[Parentsgroup-list] RE: Parentsgroup-list] anti-breastfeeding article in the AtlanticMonthly

Michal Herzfeld mherzfeld at law.harvard.edu
Fri Mar 20 01:24:18 EDT 2009

Thank you so much for your post.  It was pretty much exactly what I
wanted to say, but in a much nicer tone than I would have been able to
manage.  You can't overestimate the power of the combination of
post-delivery hormones, lack of sleep, and the sudden discovery that one
just doesn't produce enough milk for one's child.  People make it seem
like the single most important thing a mother can do for her child is to
breastfeed, and to find out that one can't makes one feel like an utter
failure, less of a woman, and an unfit mother.  Hearing phrases like
"you're doing worse when you give formula" simply reinforces that.
I realize this debate centers around the choice to give formula rather
than giving formula out of necessity, but I wanted to give some voice to
the minority of women whose children would simply starve without
formula.  For those who find themselves judging parents who give
formula: next time you see a woman or man feeding a child formula, try
to tell yourself that formula feeding is their decision, and a perfectly
acceptable one.  But if you can't bring yourself to believe that, just
think that perhaps the child is only alive because of the miracle of

<-----Original Message----->

 	  	 From: Michelle Forman [mlf534 at mail.harvard.edu]
Sent: 3/19/2009 1:22:55 PM
To: emilie.cappella at gmail.com
Cc: Parentsgroup-list at lists.hcs.harvard.edu
Subject: Re: [Parentsgroup-list] RE: Parentsgroup-list]
anti-breastfeeding article in the AtlanticMonthly =

What I think that we need to be careful of, in our highly-educated
circles, is phrases like "you're doing worse when you give formula," or
extolling the many benefits of breastfeeding over formula. I say this
because in our circles we have been utterly, completely convinced of the
benefit. What I and many of my friends struggled with was the emotional
fallout when it didn't work perfectly. I have watched friends in and out
of this program spends hundreds of dollars on lactation consultants,
smuggle drugs in from Canada to increase production, be told not to let
a drop of formula cross their infants' lips, obsessively monitor the
ounces they were able to pump, shut down emotionally at the suggestion
that their baby looked hungry, be told that a baby rejected the breast
was making unhealthy choices and she should throw out every bottle in
the house, and on and on. =

The message that is not out there - again, in my experience - anywhere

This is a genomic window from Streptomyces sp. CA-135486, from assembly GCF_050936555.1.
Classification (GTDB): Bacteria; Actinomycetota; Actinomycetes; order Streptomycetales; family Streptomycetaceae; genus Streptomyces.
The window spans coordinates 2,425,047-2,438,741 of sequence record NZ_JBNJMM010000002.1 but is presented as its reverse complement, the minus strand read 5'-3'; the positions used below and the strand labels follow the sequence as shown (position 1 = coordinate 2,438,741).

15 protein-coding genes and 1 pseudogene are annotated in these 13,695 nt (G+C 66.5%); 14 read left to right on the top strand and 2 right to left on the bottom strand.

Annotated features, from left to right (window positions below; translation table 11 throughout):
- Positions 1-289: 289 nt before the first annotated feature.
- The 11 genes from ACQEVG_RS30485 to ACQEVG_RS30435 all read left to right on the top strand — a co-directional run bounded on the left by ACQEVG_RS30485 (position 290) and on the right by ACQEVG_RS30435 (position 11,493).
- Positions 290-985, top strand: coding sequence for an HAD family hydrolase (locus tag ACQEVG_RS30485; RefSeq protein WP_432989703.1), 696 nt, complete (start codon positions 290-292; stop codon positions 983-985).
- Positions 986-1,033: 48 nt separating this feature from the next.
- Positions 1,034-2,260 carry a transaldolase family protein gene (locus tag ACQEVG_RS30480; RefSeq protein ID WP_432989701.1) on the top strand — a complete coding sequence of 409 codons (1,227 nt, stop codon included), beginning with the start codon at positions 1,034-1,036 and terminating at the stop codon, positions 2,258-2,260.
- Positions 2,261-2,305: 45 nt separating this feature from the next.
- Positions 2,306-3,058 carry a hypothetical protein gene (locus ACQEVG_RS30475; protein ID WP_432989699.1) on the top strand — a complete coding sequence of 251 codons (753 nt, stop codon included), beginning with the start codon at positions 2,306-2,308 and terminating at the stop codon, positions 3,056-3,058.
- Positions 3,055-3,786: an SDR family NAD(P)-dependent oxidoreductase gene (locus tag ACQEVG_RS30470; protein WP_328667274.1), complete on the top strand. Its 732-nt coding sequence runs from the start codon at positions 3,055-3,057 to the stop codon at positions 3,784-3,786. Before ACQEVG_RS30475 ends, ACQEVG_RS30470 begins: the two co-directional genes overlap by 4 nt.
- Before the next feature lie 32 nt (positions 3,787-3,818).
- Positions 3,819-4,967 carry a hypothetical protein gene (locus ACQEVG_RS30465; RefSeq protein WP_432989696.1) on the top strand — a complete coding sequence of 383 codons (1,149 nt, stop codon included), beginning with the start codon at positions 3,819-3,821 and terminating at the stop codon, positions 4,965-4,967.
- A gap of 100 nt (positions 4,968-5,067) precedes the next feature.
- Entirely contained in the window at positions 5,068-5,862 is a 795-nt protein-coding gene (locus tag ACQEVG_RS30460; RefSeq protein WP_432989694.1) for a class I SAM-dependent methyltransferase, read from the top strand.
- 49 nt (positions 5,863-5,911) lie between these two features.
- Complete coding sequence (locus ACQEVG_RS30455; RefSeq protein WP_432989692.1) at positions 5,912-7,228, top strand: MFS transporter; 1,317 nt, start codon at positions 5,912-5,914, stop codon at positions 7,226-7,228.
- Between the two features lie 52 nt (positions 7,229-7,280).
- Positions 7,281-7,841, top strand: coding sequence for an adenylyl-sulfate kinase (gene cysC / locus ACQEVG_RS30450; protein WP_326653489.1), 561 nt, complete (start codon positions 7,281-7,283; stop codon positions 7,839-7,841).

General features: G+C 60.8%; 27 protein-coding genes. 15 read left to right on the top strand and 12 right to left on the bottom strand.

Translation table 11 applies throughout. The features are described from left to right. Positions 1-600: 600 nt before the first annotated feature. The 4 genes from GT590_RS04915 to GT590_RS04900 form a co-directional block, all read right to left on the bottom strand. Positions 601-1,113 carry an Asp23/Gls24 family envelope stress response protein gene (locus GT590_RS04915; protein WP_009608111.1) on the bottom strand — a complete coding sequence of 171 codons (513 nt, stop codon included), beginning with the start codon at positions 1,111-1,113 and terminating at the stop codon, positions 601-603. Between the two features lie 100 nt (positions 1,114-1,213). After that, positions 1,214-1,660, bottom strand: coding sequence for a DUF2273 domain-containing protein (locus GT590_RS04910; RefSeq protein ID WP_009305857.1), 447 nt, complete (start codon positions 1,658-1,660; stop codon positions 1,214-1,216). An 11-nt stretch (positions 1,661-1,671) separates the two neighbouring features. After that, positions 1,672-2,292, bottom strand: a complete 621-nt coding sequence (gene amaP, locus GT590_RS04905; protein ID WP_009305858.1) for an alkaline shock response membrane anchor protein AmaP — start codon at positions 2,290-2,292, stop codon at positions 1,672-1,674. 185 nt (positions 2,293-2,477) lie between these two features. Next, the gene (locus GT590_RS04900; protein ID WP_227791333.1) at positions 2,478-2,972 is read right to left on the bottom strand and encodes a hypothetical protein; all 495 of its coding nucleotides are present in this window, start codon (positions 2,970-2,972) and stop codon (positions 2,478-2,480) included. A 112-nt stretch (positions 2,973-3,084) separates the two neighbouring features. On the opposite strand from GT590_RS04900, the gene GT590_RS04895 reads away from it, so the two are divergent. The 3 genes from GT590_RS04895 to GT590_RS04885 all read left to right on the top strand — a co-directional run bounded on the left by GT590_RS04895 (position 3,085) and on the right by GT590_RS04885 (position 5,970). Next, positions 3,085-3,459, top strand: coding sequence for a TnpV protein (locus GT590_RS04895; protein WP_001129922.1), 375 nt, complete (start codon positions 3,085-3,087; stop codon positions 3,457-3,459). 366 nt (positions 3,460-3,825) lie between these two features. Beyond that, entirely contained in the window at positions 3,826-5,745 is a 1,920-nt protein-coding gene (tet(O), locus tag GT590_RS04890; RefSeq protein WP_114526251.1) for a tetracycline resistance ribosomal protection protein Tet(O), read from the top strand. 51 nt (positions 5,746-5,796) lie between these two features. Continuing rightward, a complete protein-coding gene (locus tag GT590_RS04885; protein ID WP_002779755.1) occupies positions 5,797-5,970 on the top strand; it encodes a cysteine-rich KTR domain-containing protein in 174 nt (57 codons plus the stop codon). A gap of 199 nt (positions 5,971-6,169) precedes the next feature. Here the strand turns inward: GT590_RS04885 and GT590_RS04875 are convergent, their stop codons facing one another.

near enough is that breastfeeding is wonderful IF its wonderful. And
that if you end up needing to supplement or switch to formula your baby
will still be healthy and strong, will not suffer intellectually or lack
an emotional connection to his/her parents. I remember a friend of mine
saying to herself "It may prevent an ear infection, Emily, it will not
cure cancer." Especially in the emotional insanity of postpartum
hormones reassurance and perspective are critical, and in my experience,
sorely lacking. =

2009/3/18 milie cappella < emilie.cappella at gmail.com
<mailto:emilie.cappella at gmail.com> >


	I wonder why everybody is always talking about breastfeeding
PROS and CONS. You're not doing better when you breastfeed, but you're
doing worse when you give formula, that's the point. And you know that
when you try to answerthe question "what is formula ?"

	Of course breast milk is not a magical elixir, people and
journalists who tell that are just doing some poetry. Breast milk is
only the normal thing.The natural process is more reliable thanthe
industrial one, and we don't need to count IQ points to know that.
	The Atlantic article shows that American propaganda about
breastfeeding wenttoo far : some women believed the propaganda and were
disappointed, so now they are initiating a kind of revolt as naive as
their first belief in the magic. It's unfair for the people who try so
hard to obtain a better legislation for working mothers.

	Emilie Cappella

	----- Original Message ----- =

	Sent: Monday, March 16, 2009 9:36 AM
	Subject: [Parentsgroup-list] anti-breastfeeding article in the

	Hi parents,

	I wonder what you'll make of this provocative article. I feel
like I also had my issues with breastfeeding (especially the inequality
it sets up in the parenting between mother and father) but I feel quite
strongly that it is the best option for my child. The article below
brings up a lot of questions about breastfeeding and I wonder what the
highly educated members of this listserve will make of it.


	Parentsgroup-list mailing list
	Parentsgroup-list at lists.hcs.harvard.edu
<mailto:Parentsgroup-list at lists.hcs.harvard.edu> =



-- =

Michelle Forman
Doctoral Student, Education Policy
Strategic Education Research Partnership
Harvard Graduate School of Education
617-895-6455 (cell)
617-495-7661 (office)

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